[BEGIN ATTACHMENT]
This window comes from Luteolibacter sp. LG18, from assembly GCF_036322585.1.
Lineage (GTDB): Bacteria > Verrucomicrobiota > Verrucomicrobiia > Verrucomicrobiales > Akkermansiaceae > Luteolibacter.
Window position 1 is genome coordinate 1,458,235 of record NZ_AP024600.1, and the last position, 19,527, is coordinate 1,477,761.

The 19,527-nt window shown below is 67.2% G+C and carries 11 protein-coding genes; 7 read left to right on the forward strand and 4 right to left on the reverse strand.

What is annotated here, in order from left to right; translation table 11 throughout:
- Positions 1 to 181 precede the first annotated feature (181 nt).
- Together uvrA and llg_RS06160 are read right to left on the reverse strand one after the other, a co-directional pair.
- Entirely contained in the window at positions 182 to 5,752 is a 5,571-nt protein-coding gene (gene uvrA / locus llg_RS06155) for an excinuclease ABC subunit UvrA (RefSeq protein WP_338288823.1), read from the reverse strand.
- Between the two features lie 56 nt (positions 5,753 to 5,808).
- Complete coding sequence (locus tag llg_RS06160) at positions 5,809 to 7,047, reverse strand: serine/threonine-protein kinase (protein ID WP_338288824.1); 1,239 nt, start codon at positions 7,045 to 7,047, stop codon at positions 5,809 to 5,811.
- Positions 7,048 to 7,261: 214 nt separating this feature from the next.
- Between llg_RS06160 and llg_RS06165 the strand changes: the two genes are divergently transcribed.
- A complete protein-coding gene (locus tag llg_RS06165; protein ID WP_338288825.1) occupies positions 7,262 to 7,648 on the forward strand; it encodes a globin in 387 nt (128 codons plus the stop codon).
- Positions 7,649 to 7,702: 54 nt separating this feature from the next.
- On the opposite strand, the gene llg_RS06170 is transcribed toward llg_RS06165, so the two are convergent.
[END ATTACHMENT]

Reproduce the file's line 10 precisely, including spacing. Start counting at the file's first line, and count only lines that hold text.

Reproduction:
- Complete coding sequence (locus tag llg_RS06160) at positions 5,809 to 7,047, reverse strand: serine/threonine-protein kinase (protein ID WP_338288824.1); 1,239 nt, start codon at positions 7,045 to 7,047, stop codon at positions 5,809 to 5,811.